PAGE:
Graecia capta ferum victorem cepit, Captive Greece captured Rome. It was a phrase Speer had struggled with as a young student first learning Latin. How, he wondered, could a captive capture its conqueror? But now he understood. So charmed were his American interrogators by him, that they had decided, by unanimous assent, to rededicate their inquisition, “The University of Bombing,” with Albert Speer their honored professor.
They’d spent the day discussing machine tools and the mixture of alloys for steelmaking. In Speer’s experience, unless the person was an engineer or technocrat, any discussion about such things would inevitably put them to sleep. But these Americans weren’t engineers. They were lawyers and economists and intellectuals and their passion for the ephemera of industry came from a different place. Like himself, they were driven to know the greater dynamics between machinery and human endeavor. These men understood that wars are not won merely by brave men with guns and force of will, but by production and logistics and unfettered supplies of oil, chromium, ball bearings and tungsten carbide.
“John Kenneth Galbraith;” Speer pronounced it slowly, savoring the sound of the words and then repeating it again, like an incantation which conjured up a shimmering of policy-level meetings and advisory groups. “John Kenneth Galbraith.”
“I tell you, Baumbach, this is a man who is going to matter in the post-war world. You wouldn’t believe how bright the guy is. He tried to nail my hide to the wall when I explained how we dealt with the shortages of tungsten carbide. He never imagined we’d rather cut out production of heavier caliber anti-tank ammunition in order to keep producing tungsten carbide machine tool bits. He thought I was lying. But I showed him. I had the numbers right there in my head. And when he saw that he’d been wrong and I was right, he said, ‘Well then, I take off my hat to you, Professor Speer!”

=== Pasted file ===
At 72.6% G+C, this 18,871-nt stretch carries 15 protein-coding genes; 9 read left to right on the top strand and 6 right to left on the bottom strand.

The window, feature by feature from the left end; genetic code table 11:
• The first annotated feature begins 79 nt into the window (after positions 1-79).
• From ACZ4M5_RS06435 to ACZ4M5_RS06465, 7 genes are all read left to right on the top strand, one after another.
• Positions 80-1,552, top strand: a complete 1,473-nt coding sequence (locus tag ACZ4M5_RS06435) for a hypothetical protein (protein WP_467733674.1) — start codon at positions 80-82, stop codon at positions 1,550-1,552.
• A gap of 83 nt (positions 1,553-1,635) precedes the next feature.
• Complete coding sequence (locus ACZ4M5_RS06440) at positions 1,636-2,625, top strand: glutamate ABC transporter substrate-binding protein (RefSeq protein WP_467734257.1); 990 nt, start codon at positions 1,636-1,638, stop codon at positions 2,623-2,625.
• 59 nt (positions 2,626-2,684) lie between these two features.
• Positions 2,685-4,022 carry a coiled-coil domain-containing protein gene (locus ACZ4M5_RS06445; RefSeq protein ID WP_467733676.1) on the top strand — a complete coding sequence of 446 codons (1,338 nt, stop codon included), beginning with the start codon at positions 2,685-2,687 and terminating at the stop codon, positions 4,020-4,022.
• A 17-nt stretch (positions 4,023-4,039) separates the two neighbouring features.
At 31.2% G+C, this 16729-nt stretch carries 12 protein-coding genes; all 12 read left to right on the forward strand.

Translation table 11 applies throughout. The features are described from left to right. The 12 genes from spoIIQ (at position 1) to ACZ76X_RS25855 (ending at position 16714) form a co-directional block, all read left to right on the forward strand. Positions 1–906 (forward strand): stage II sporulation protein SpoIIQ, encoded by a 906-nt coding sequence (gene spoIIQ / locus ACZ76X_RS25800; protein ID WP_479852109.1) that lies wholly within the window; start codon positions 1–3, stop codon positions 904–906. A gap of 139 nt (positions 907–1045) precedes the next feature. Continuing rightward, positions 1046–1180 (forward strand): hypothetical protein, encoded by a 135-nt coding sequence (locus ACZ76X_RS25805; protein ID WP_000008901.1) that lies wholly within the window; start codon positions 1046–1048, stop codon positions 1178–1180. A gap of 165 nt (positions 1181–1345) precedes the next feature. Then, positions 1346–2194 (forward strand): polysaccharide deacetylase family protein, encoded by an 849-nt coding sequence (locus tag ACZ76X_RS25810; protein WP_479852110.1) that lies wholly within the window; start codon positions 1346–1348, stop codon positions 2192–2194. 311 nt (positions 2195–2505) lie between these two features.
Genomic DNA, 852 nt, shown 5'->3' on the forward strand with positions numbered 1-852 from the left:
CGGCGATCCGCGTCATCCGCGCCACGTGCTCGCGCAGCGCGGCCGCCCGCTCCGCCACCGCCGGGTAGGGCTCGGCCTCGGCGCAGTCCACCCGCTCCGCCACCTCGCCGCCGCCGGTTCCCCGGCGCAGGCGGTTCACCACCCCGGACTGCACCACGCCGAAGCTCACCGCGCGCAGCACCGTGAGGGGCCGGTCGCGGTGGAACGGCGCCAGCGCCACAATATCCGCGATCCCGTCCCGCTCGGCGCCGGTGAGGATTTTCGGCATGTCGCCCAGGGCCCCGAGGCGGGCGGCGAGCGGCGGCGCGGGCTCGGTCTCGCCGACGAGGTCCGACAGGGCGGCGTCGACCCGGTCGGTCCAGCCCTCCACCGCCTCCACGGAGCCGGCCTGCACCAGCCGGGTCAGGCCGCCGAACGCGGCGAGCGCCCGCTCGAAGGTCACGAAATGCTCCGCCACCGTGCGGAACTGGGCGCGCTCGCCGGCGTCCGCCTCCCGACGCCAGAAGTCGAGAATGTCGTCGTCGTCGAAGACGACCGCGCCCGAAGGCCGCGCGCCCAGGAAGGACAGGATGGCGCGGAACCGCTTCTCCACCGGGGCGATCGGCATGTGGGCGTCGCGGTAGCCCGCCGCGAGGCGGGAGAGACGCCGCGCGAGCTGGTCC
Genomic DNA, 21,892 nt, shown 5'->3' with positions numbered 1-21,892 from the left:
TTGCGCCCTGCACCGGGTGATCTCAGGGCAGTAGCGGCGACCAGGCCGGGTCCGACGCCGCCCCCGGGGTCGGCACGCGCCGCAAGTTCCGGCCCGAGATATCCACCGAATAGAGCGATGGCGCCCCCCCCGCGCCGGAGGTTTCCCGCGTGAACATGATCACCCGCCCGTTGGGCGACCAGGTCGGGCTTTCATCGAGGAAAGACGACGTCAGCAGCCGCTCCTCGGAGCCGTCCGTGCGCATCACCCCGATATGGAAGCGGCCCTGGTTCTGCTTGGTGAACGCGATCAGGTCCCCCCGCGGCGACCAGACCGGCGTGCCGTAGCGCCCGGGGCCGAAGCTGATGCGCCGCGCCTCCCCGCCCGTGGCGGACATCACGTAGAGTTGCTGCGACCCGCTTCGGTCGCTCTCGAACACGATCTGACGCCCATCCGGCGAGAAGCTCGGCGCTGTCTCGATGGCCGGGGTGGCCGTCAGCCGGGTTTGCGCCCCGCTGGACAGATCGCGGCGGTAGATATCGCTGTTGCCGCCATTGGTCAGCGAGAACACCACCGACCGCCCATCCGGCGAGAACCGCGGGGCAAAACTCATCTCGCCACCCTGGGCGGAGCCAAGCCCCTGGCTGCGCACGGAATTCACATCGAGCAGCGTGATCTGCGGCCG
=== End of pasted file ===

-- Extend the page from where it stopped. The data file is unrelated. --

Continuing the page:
By now, of course, they were both quite drunk. Baumbach laughed and with a wide swoop of his arm snagged hold of the whiskey bottle from the table. Holding the bottle aloft, he proclaimed, “Let’s drink to your John Kenneth Galbraith!” He refilled Speer’s glass and then his own. Then, settling back onto the couch he clinked his glass against Speer’s. “Down the hatch!”
Speer drank the whiskey and leaned back in his chair. “I’m telling you, Baumbach, they ask such great questions.”
Instead of answering, Baumbach pushed himself backwards against the couch, snaking over the top until his head and shoulders pointed downward and his outstretched hands were touching the carpet. Apparently excited at seeing the world from upside down, he began waving his arms and addressing its inhabitants. “Well hello!” he called out. “So nice of you to join us. I guess the fact that you’re walking upside down must mean you’re from Australia. I suppose this means you are also a marsupial. Be that as it may, sir, you are welcome just the same. Why don’t you fix yourself a drink and come join us!”
At first Speer assumed Baumbach was speaking to imaginary guests. But then he looked over in the direction where Baumbach was waving and realized they weren’t alone. In the doorway stood a dumpy little man in a gray suit and ridiculous-looking square-frame glasses.
Placing his feet on the table, Baumbach pushed himself even further backward to get a fuller view of their visitor. The man just stood there looking so comically angry that it made Speer giggle. Then suddenly he realized the man was Himmler and in an instant the drunkenness dried up in him. He struggled to his feet. “Reichsfuhrer, I’m sorry, I didn’t recognize you!” he said.
(Excerpt from Germania, by Brendan McNally, Simon & Schuster, 2009, now also available on Kindle)